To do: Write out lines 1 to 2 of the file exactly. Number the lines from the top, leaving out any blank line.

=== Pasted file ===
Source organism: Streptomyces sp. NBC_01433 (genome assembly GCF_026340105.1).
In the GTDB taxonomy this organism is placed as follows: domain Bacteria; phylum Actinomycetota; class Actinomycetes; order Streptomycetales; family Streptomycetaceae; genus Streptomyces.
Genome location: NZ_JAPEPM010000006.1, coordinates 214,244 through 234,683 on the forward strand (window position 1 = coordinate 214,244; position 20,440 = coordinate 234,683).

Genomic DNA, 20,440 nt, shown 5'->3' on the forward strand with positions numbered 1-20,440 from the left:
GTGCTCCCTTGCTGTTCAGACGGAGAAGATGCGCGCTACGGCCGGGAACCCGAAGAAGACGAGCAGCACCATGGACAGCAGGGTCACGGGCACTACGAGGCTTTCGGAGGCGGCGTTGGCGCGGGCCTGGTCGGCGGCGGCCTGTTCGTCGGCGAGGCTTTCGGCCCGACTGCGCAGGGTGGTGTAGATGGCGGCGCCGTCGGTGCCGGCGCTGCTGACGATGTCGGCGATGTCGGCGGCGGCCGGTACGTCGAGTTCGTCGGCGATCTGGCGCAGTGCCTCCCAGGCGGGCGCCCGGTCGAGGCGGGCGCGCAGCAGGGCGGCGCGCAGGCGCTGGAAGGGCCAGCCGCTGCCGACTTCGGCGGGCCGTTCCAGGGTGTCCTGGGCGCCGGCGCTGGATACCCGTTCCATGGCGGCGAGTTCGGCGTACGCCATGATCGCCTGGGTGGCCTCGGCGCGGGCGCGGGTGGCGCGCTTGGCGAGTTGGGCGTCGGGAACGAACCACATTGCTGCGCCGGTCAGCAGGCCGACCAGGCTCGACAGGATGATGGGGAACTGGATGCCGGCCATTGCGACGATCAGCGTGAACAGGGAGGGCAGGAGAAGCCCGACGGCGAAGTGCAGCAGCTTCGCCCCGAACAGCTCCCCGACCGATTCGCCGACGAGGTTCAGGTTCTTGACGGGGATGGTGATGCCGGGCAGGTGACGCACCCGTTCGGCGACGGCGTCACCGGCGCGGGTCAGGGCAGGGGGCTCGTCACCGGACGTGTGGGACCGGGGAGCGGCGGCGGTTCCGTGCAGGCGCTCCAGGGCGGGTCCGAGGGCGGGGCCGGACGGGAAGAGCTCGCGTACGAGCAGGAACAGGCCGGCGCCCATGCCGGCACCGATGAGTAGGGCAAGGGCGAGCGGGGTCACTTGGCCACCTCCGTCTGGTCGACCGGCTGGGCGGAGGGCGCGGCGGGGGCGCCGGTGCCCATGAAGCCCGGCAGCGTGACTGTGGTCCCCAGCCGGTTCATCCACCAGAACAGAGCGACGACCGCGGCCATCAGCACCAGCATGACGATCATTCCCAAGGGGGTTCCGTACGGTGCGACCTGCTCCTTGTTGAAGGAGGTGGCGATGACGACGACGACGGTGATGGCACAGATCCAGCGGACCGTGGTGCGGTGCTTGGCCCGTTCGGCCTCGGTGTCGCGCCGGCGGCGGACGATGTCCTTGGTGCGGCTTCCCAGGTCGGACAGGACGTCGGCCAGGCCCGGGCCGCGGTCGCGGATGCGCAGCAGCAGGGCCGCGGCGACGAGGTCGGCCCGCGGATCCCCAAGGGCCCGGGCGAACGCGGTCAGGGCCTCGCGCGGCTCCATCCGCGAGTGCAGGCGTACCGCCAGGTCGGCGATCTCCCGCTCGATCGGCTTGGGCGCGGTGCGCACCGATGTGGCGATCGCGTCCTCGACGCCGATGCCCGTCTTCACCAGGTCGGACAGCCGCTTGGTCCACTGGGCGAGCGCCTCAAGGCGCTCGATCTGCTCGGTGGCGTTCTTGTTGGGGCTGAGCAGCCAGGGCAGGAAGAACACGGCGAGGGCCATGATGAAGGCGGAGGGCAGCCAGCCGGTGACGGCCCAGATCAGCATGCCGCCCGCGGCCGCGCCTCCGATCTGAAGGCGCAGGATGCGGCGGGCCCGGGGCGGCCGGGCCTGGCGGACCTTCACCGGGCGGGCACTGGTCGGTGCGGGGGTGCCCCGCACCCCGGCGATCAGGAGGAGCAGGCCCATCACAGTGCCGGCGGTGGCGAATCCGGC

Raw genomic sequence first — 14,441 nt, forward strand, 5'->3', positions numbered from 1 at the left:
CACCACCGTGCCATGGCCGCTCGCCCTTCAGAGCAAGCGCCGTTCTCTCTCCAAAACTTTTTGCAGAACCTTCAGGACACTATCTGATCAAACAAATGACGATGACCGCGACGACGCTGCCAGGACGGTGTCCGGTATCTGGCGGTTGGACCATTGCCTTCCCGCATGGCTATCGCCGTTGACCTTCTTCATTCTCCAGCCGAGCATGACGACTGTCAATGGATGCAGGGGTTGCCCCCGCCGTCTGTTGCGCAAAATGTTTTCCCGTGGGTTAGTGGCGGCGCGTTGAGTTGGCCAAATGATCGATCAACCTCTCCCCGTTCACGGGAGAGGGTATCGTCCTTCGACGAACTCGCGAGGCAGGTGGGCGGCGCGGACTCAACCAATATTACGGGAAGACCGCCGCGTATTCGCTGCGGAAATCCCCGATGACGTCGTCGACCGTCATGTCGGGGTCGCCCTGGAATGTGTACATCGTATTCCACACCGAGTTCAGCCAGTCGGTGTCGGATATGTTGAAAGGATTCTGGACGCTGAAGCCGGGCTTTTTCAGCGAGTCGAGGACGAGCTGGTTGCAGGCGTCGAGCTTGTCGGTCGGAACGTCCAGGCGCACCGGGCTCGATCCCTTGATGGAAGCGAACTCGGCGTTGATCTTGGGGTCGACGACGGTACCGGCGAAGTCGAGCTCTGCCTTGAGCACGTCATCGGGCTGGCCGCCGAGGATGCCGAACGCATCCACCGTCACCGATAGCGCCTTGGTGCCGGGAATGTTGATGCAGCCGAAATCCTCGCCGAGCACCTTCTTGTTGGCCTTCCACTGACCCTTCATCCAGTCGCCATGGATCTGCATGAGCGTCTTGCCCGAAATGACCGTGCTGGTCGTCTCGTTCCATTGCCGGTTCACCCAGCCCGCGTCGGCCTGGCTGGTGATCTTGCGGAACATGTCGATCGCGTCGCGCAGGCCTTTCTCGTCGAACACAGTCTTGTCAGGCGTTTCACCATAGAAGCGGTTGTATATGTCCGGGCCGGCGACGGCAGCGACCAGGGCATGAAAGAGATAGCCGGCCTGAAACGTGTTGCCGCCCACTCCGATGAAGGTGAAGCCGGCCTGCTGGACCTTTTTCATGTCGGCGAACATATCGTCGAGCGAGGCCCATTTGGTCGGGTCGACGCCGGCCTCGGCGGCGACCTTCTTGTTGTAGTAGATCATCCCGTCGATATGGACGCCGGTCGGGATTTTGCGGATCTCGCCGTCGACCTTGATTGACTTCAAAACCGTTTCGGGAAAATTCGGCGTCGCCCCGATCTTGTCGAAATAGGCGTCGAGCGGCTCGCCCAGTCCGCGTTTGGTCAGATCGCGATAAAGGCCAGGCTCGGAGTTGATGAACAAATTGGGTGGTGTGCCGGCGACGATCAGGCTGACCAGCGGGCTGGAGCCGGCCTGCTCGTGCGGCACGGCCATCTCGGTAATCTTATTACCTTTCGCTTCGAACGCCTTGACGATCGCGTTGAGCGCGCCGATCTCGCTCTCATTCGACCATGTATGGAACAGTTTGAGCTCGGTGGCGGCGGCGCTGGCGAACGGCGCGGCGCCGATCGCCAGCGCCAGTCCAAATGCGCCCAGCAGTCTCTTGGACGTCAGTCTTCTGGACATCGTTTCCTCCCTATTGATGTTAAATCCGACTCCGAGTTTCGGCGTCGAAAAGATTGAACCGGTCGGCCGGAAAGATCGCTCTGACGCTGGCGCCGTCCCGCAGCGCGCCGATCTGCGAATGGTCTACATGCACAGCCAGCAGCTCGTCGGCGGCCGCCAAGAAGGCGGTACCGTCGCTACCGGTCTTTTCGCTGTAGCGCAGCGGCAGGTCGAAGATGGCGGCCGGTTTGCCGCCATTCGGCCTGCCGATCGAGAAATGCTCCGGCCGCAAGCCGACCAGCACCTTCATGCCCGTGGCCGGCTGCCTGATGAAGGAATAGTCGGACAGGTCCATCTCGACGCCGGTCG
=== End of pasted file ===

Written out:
Source organism: Streptomyces sp. NBC_01433 (genome assembly GCF_026340105.1).
In the GTDB taxonomy this organism is placed as follows: domain Bacteria; phylum Actinomycetota; class Actinomycetes; order Streptomycetales; family Streptomycetaceae; genus Streptomyces.